JR’s international projects leave France in 2007, entering Isreal and Palestine. Face 2 Face (2007) featured giant portrait diptychs of Israelis and Palestinians pasted on either side of the separation wall and in several surrounding towns. The portraits were of pairs of people -one Israeli and one Palestinian- who lived on opposite sides of the wall yet held the same job: teachers, doctors, athletes, artists, and religious leaders; they were displayed side by side, without any signifiers indicating which were Israeli and which were Palestinian. At the time, it was considered the largest illegal photography exhibition ever made in Israel, spanning over eight cities including Bethlehem, Tel Aviv, Ramallah, and Jerusalem. This movement was about a similar event that occurred earlier this year in the two cities, where there was a clear colonizer and oppressor, experiencing violence towards those most vulnerable. JR achieved discussion amongst the students who viewed these powerful images, through a lens of appreciation towards the artist and sympathy for those who have a battlefield in their front door, something we won’t experience.

JR-face2face

This expedition was not only empowering in the sense that it encouraged me and my peers to research the topics JR was covering, but also education as each project had a story behind it.

Poverty in Africa is something that is a prevalent issue that is frequently on the media in things such as Comic Relief, where celebrities help out those communities who need it the most. However, how can you help 1 village and leave the rest? JR took it upon himself to plaster waterproof vinyl of the roof of slums in Kenya –  large-scale images of their eyes and faces in their communities. This was during the time of Google Maps being introduced and these images were seen from satellite images, highlighting not only his impact in the community as the vinyl protected the houses from rainfall but also the impact on the world which an immigrant street artist can achieve.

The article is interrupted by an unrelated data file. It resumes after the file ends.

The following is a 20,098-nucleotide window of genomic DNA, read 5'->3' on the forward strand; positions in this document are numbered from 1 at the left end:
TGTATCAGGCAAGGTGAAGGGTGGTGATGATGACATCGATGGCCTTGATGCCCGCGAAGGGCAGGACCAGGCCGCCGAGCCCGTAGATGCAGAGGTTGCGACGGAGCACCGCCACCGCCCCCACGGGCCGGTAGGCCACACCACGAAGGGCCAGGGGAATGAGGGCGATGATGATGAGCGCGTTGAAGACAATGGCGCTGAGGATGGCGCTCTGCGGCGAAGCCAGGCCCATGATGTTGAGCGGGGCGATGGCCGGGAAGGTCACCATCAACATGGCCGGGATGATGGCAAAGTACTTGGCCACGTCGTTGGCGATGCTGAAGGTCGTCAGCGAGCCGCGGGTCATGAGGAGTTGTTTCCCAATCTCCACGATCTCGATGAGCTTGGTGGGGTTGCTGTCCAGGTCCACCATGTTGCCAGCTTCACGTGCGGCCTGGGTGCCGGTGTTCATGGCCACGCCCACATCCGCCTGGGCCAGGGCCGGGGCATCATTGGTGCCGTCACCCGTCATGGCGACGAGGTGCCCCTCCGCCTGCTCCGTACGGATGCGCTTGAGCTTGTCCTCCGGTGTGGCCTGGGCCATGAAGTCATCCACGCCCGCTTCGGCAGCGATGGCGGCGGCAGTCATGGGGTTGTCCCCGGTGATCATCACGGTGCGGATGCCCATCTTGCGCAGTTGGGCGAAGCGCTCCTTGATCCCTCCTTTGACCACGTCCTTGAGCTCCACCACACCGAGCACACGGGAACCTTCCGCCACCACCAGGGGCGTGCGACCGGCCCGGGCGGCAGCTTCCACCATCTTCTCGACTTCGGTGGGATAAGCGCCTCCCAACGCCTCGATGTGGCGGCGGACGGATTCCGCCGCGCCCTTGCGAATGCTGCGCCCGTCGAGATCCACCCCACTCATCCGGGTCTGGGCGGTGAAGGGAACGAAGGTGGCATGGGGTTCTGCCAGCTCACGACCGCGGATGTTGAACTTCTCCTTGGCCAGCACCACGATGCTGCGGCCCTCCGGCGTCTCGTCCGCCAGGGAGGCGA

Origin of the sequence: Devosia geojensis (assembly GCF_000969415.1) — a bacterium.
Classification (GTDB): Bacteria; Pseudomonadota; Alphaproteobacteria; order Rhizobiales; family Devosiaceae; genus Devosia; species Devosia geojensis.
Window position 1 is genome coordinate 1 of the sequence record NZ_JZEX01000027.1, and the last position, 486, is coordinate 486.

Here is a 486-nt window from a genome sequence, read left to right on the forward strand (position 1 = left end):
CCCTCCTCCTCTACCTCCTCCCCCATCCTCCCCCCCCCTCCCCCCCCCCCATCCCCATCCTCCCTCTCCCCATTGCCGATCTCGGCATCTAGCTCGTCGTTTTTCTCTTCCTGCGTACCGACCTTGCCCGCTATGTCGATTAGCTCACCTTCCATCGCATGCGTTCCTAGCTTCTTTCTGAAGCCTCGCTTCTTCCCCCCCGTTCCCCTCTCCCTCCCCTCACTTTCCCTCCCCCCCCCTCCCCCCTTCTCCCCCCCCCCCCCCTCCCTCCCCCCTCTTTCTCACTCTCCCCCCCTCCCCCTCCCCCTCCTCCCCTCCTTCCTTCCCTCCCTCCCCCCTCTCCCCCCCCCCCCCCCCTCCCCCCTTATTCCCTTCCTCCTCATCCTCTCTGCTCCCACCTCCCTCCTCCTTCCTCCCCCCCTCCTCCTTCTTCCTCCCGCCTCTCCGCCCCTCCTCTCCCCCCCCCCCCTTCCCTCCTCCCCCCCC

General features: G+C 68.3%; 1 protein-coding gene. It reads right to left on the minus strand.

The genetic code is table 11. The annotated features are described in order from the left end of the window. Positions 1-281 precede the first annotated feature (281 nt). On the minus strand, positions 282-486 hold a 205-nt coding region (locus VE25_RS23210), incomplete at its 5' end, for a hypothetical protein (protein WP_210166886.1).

Photos of women's eyes: International street art by JR - Chatelaine

For myself, this exhibition opened my eyes, to discover people’s lives who are not only less fortunate than us but also who don’t get the recognition and help from the media which others do. As a white woman, this white male artist demonstrated that if you don’t know just ask and get educated into knowing right from wrong and helping your community, whether it is through supporting organizations that support the Black Lives Matter movement or small charities that send food and female aid to communities detached from society. The answers are out there for you, as long as you want to educate yourself on the matters that are unfamiliar to you, the same way JR conveyed in his exhibitions.

This is an artwork I created and just like art, the social movement of Black Lives Matter is something that shouldn’t be forgotten because it’s no longer a ‘trend’. Equality, appreciation, and respect were not just relevant last year but will be and has been forever. Do not stop spreading awareness, and correct those who are ignorant and inconsiderate in the choices they make in treating others. 

 

Related Articles

BMS Art Exhibition Launches the Bushey Festival 2018
Art

BMS Art Exhibition Launches the Bushey Festival 2018

Many of our talented artists had their work exhibited at the very prestigious opening of the Bushey Festival 2018. Held at Reverley Lodge in Bushey Heath and attended by a number...

Posted on by Jeremy Turner
Excellent Year 10 Art Work
Art

Excellent Year 10 Art Work

The art department was very excited to welcome our year 10 students back into the classrooms. Whilst they had been producing some lovely artwork at home it was great to be able to...

Posted on by Kate Hoskins